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Publication numberUS4460111 A
Publication typeGrant
Application numberUS 06/406,412
Publication dateJul 17, 1984
Filing dateAug 9, 1982
Priority dateAug 9, 1982
Fee statusLapsed
Publication number06406412, 406412, US 4460111 A, US 4460111A, US-A-4460111, US4460111 A, US4460111A
InventorsTomotake Nakahira
Original AssigneeTomotake Nakahira
Export CitationBiBTeX, EndNote, RefMan
External Links: USPTO, USPTO Assignment, Espacenet
Apparatus for turning hose
US 4460111 A
Abstract
An apparatus for turning a circular knit hose inside out and sectioning same into unit hoses, includes an air suction pipe extending in the direction of feeding the knit hose, a pair of contact rollers carried on a carrier capable of reciprocally moving along the air suction pipe, the contact rollers frictionally retaining the knit hose covering the air suction pipe so as to allow the knit hose to be sucked into the pipe unit by unit with its tail end ahead. The apparatus includes a cutter for sectioning a protruded end portion of the knit hose from the air suction pipe.
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Claims(3)
What is claimed is:
1. An apparatus for turning a circular knit hose inside out and sectioning same into unit hoses:
a bed;
an air suction pipe for pulling a circular knit hose by suction therethrough, said air suction pipe extending along the length of said bed;
a carrier reciprocally moving along said air suction pipe;
a pair of contact rollers carried on said carrier, said contact rollers being located in opposite sides to said air suction pipe;
a swinging means for enabling said contact rollers to move toward and from said air suction pipe, said swinging means being carried on said carrier; said contact rollers being capable of rotating in either direction; and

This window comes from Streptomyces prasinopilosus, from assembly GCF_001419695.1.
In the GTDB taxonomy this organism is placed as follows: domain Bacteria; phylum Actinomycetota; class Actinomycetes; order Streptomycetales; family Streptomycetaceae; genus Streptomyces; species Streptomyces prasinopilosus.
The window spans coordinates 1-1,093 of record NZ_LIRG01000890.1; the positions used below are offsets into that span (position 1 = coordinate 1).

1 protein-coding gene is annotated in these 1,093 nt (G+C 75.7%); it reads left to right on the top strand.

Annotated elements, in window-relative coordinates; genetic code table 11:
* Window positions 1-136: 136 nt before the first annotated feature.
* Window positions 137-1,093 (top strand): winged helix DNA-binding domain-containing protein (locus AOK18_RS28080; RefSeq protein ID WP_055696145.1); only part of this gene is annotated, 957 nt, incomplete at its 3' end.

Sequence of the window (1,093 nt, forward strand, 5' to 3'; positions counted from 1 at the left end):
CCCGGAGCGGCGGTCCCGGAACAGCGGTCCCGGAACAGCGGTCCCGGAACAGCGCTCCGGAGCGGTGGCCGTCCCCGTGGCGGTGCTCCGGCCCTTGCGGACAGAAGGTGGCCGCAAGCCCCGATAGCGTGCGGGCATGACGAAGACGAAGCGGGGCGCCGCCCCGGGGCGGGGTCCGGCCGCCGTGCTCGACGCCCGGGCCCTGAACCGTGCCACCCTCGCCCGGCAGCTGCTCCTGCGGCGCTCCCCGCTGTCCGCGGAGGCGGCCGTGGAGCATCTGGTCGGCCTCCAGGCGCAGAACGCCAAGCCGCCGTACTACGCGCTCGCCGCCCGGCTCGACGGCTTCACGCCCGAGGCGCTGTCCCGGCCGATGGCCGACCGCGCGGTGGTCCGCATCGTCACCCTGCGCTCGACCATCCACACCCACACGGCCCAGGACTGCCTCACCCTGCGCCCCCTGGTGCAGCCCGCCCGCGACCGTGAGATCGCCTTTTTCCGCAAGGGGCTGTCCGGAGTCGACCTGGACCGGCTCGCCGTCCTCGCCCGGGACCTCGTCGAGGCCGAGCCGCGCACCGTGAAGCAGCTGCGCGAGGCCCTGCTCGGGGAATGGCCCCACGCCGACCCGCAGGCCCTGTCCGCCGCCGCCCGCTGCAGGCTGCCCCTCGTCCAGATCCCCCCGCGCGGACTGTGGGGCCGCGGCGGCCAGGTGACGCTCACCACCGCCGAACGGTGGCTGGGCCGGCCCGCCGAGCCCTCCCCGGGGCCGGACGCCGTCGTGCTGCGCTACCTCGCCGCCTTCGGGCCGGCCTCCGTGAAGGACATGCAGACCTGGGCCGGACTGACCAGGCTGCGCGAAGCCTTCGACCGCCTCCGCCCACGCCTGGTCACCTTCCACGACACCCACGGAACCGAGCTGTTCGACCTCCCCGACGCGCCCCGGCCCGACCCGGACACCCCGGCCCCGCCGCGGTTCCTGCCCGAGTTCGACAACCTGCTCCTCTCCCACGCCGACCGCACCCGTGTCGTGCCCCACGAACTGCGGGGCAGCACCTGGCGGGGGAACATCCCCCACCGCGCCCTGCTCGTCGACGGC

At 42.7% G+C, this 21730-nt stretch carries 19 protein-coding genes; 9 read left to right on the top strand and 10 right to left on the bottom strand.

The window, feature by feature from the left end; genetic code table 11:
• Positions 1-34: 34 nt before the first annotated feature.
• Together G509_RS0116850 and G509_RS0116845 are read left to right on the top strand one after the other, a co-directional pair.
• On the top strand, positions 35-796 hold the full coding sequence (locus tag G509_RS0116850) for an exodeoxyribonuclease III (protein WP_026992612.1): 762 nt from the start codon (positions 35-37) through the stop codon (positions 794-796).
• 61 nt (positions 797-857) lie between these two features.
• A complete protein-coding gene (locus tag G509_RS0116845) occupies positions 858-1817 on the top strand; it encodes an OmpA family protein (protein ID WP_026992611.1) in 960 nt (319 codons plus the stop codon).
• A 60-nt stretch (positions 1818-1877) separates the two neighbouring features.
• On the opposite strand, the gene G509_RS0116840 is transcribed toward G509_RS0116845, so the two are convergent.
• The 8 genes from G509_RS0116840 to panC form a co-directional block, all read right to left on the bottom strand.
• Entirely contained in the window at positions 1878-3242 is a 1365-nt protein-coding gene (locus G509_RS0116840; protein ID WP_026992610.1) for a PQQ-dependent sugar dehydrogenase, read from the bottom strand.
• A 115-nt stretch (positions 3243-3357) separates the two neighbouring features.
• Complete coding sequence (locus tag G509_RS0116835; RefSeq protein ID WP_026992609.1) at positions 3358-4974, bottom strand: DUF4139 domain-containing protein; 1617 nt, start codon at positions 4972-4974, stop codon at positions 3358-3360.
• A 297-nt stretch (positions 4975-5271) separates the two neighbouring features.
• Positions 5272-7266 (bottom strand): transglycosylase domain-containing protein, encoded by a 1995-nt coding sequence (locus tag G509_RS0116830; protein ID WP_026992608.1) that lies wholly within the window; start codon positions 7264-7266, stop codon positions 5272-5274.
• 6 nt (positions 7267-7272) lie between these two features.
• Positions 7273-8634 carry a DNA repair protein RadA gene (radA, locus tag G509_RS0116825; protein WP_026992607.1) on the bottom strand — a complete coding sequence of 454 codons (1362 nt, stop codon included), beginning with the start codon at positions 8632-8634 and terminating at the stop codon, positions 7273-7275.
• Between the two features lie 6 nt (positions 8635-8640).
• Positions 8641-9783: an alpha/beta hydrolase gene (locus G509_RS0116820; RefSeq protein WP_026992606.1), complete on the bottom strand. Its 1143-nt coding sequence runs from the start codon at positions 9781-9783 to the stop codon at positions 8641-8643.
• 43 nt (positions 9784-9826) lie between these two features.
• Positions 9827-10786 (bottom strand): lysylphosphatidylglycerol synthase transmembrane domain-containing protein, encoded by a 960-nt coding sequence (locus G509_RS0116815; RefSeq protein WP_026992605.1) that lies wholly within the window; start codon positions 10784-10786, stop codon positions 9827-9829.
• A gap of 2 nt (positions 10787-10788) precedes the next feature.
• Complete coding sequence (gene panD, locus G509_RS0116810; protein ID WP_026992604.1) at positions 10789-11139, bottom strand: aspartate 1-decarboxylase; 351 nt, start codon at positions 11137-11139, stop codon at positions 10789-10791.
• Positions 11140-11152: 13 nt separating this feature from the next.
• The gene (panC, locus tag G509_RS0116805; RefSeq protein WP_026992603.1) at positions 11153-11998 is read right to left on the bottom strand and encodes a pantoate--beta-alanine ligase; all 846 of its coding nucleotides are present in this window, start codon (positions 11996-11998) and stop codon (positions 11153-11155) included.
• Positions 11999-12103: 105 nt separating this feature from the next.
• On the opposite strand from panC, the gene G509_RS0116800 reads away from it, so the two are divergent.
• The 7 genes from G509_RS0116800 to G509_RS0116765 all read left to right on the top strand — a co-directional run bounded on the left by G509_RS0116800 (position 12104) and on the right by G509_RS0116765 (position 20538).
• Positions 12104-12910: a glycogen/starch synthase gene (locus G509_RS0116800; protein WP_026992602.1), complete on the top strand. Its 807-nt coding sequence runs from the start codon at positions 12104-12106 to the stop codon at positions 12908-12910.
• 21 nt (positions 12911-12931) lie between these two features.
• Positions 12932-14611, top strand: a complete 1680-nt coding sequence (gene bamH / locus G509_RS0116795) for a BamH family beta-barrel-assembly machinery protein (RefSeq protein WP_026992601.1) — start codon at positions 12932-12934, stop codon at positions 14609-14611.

a cutter located adjacent to the top end of said air suction pipe.
2. An apparatus as defined in claim 1, wherein said swinging means comprises a pair of swinging arms secured to said contact rollers, said swinging arms being pivotally supported to said carrier by means of pivotal links whereby said swinging action of said contact rollers is effected.
3. An apparatus as defined in claims 1 or 2, wherein said contact rollers are provided with frictional bands on their rims, thereby increasing the friction drive imparted by said contact rollers to said knit hose.
Description

The present invention relates to an apparatus for turning a circular knit hose inside out and sectioning it into a required number of unit hoses. More particularly, the present invention relates to an apparatus for enabling a long continuous circular knit hose to be turned inside out and sectioned into unit hoses, thereby facilitating the subsequent linking and vapor setting processes.